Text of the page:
When getting expert assessment, the first call should be to a geotechnical engineer who will do soil moisture samples at different depths and the second call should be to arrange a forensic plumbing inspection. There are too many 'experts' getting called on who are simply guessing and wasting people's money.


This is one point that is am relying on the builder's experience of such situations. The builder has insisted that this is a cracked pipe issue coupled with the truss brackets being "maxed out" which is pulling up the internal walls and door jambs. Although when someone says "I'm 95% sure!" I get a bit jittery. If I was doing it myself and was prepared to bare the costs, I would have done the geotechnical > plumbing inspection etc.
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Adam.M
26 May 2016
825
May 26, 2016 9:59 am
building-expert building-expert
I have seen more cases than I care to remember that could have been dealt with much better if owner got second opinion.


Inadvertently that is my point and thanks for stressing it building-expert. We took the structural engineers word as gospel but luckily we didn't do the same with the lawyer. Everyone took an emotional approach to the situation except for the second lawyer who was extremely rational (the second lawyer did not have as vested interest and albeit he seemed an a-hole, smacked some sense into us). We took the same approach and I have been an advocate of being pragmatic ever since and hence why I wrote this piece.
building-expert building-expert
I have seen more cases than I care to remember that could have been dealt with much better if owner got second opinion.


Inadvertently that is my point and thanks for stressing it building-expert. We took the structural engineers word as gospel but luckily we didn't do the same with the lawyer. Everyone took an emotional approach to the situation except for the second lawyer who was extremely rational (the second lawyer did not have as vested interest and albeit he seemed an a-hole, smacked some sense into us). We took the same approach and I have been an advocate of being pragmatic ever since and hence why I wrote this piece.
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Adam.M
24 May 2016
816
May 24, 2016 11:47 am
Hi all

I have been following this thread for ages now. In fact I was on of the first to reply! I thought I was a "slab heave recipient: until recently.

I also went through a phase where i thought that my slab was incorrectly installed etc. I'll try to explain it as abbreviated as possible.

We built our house in 2010 and found cracking along the side. We enlisted a structural engineer who swore black and blue that the slab was incorrectly laid and that the house will fall apart in 6 months. After a long and protracted to and fro with the builder, 2 lawyers and a lot of stress, we moved into our house. We received probably one of the best advise ever from the second lawyer... "right now you have some cracks along the house... so what? What leg do you have to stand on... your house "maybe" will fall apart? Move in, come back to me in 12 months". Well we never did. 6 years later we decided to go back to the builder and say that we were not happy about the door jambs moving up. The same builder that we had so much hate for came back a week later, released the brackets in the roof that was causing the door jambs to lift, did a full inspection of the sewer and stormwater and found three severed stormwater pipes that would have occurred during construction. A week after that they came back and patched the pipes at great expenses, were not happy with the first inspection on the sewer and ordered another round. Found that there was a hard to get to leak occurring and have promised to fix that.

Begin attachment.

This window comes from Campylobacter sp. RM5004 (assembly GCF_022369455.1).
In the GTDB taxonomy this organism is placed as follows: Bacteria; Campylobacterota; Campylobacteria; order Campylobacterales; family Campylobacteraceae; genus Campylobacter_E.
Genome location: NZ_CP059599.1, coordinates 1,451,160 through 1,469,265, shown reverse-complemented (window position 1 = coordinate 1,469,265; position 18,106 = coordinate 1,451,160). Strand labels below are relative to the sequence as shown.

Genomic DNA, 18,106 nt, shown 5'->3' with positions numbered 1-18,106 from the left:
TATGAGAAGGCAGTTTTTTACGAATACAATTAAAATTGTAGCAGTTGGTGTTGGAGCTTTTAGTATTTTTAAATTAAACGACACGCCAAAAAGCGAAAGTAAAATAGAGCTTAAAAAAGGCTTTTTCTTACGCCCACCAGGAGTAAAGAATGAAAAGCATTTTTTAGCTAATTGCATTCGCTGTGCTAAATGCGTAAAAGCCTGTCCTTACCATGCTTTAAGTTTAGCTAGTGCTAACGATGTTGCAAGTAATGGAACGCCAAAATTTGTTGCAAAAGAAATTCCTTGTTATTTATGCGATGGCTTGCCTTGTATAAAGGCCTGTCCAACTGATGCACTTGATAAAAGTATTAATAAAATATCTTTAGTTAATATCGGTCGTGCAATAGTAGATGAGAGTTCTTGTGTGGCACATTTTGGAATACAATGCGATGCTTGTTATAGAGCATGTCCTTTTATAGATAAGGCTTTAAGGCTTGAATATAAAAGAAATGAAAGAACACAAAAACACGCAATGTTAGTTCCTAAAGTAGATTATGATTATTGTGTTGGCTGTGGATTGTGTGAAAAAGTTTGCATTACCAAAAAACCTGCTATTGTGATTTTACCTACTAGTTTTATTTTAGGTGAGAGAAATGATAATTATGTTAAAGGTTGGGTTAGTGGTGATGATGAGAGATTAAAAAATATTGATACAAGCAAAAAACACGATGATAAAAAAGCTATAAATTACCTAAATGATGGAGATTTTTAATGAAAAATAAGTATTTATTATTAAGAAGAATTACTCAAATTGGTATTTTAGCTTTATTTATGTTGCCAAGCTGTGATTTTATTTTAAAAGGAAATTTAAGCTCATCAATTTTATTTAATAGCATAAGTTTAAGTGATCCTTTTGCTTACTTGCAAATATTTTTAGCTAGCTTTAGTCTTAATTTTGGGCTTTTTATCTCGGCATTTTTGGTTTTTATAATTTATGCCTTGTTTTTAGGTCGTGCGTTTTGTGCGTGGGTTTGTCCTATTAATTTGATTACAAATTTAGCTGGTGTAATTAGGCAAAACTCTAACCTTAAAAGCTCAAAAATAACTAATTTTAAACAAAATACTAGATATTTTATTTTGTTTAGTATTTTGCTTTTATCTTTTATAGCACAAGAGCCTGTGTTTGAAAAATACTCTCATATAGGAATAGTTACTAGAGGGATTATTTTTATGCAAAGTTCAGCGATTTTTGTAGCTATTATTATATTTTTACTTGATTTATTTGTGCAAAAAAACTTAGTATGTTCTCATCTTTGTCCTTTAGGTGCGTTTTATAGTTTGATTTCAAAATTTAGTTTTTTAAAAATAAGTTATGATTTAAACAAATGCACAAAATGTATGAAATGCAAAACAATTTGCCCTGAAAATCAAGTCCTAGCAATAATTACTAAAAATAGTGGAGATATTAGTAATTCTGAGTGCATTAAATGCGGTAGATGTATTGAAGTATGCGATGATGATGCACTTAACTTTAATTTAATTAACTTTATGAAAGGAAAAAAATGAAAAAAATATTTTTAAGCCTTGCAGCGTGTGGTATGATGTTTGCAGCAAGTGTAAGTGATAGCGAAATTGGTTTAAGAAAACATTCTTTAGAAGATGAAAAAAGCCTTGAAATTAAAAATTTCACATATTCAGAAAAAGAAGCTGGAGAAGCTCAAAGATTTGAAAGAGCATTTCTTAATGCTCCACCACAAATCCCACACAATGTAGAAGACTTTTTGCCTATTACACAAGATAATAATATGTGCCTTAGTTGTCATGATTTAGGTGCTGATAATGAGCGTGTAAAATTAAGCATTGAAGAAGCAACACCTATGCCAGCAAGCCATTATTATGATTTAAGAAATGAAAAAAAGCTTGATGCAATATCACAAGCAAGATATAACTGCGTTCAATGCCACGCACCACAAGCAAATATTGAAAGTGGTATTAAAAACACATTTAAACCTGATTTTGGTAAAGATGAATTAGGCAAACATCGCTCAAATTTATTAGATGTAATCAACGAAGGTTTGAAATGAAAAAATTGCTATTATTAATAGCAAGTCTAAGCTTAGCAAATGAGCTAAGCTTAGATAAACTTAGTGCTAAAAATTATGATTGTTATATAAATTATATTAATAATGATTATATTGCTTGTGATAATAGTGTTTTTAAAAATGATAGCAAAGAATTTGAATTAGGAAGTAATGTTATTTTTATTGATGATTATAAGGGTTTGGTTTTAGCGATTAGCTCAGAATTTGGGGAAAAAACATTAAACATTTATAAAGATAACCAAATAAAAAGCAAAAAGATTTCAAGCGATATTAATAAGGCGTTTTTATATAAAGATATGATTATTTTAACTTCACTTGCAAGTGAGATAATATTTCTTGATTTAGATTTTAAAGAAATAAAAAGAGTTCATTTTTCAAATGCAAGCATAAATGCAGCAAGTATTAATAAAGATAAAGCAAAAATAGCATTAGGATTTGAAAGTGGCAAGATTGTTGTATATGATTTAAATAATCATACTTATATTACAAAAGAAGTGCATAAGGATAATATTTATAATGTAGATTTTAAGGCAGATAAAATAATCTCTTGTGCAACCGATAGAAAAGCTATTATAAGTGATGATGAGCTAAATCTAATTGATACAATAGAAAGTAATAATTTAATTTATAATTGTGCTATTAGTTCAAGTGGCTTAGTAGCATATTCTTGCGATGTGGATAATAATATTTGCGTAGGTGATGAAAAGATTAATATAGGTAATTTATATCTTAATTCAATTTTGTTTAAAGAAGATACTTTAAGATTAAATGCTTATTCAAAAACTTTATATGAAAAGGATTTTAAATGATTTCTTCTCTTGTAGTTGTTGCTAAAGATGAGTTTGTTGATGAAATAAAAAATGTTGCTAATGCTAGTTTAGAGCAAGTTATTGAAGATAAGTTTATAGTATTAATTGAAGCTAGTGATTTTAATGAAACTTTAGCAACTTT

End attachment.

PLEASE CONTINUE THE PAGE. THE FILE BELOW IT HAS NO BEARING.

All in the, the slab heave as such was not the issue due to incorrect installation, but more so water build up from cracked pipes. I asked the builders Maintenance guy why wasn't this picked up 6 years ago? He replied saying that they have have gotten wiser over the years identifying such issues.

What I am trying to get at is if I would have gone with the first lawyer and engineer which both said "sue sue sue!!!" I think I would be white haired and $80k in debt by now.
Hi all

I have been following this thread for ages now. In fact I was on of the first to reply! I thought I was a "slab heave recipient: until recently.

I also went through a phase where i thought that my slab was incorrectly installed etc. I'll try to explain it as abbreviated as possible.